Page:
CAMPAIGN Thread Narratives and Introductions
The Hallowed Stones of Edessa
“Magic?” responded the man kneeling over the body, “No, no…there is no such thing. Theft, my son. What you saw today was theft. This is the punishment of the theft of Patra’s holy might, and it’s best to put it out of your mind as to how it was gathered from Him.”
“Yes, Papra,” whispered the small boy. He put the shovel down and tried to pick up one of the Hallowed Stones, but he found it too heavy. “Papra, why do we always choose such heavy stones for the dead?”
The Undertaker patted his son on the back and picked up the stone himself; He placed it on top of the deceased’s chest. “No important reason son, but it is the will of Patra, and it is tradition. We weigh down the body, so that it cannot rise once more on Souen.”
“Souen? You mean the night the shadow people return to Theta?”
“Papra. Do you mean to say that the dead CAN rise once more?”
“No, no my boy,” chuckled the undertaker, his smile shone through the dirt smeared over his face and he knealt beside the boy, “Your Papra is the Undertaker, son. You are the Undertaker’s son, and will one day take my place. Today, I will teach you a trade secret.”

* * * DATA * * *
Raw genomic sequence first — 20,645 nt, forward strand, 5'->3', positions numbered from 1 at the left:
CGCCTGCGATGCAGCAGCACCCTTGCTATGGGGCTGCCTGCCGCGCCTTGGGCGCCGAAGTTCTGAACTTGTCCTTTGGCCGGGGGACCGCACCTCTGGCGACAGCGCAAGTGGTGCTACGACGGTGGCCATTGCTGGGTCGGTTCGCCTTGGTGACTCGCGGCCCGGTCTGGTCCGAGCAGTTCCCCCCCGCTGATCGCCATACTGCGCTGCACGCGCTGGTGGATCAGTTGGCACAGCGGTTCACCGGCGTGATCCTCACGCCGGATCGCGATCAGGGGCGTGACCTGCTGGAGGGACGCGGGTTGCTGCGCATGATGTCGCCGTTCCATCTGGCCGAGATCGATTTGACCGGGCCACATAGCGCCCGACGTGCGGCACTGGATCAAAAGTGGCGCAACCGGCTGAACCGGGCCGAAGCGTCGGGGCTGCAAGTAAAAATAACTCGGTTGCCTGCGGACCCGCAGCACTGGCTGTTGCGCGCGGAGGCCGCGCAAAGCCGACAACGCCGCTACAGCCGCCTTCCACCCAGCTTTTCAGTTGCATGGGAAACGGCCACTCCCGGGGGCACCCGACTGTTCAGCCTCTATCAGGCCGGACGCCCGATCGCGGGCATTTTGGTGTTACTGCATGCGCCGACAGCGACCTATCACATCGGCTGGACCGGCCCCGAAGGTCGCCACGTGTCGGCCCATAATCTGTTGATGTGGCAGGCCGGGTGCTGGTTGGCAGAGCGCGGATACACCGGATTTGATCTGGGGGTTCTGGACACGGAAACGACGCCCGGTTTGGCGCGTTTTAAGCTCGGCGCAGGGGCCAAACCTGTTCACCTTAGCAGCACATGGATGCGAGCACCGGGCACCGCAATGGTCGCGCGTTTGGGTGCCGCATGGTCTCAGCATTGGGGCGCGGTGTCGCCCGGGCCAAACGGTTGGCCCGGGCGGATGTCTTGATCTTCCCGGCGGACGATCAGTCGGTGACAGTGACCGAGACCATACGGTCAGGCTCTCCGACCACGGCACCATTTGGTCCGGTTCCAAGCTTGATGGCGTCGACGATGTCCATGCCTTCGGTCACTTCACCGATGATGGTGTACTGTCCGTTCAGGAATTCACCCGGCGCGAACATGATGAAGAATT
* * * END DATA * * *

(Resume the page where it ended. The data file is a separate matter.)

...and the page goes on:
“Yes, Papra!” the boy said, smiling. He loved his Papra and he loved it when he was entrusted with secrets like this.
The undertaker, kneeling, leaned close dramatically, eyeing his son’s curious eyes. “We are paid to weigh down the dead so that they cannot rise once more. We choose heavy stones and we keep the grave open for the inspection of the family. This gives peace of mind to their loved ones that they will never rise, so they can tell others that they had come to Patra in their lives.”
“Yes, Papra, I know this”
“Yes, yes I know you do,” said his father, “But the truth is my boy that they never do. No one ever leaves their hallowed grounds, no one ever does. There is only Patra son, Theta has long since gone. We profit and feed ourselves from their fears.”
“But Papra, how do you know? How do you know the dead will not come back as the Patrons say?”
“My boy,” the man smiled, and put his hand on the boy’s shoulder, he pointed to the large pile of heavy stones gathered for the burial. “Where do you think these stones are from?”
The man chuckled and continued his work, tossing the stones in atop the body, one at a time. As night settled in, the boy and his father finished up, hiked back to the village to eat their dinner. In the morning, the funeral procession would begin, and another mourning costumer would pay.
Edessa and the Patral Lands
On the great risen plains of Edessa, lie the Patral houses. Scattered and distant are these ever changing city states, yet sometimes too close for civility. They each hold their own idea of how best to be a Patriot. And although once they were as a whole body of Patra’s holy might, they lie now stranded and separated, like a vast spider web of connected commerce, mystery, trade and sometimes deceit and war.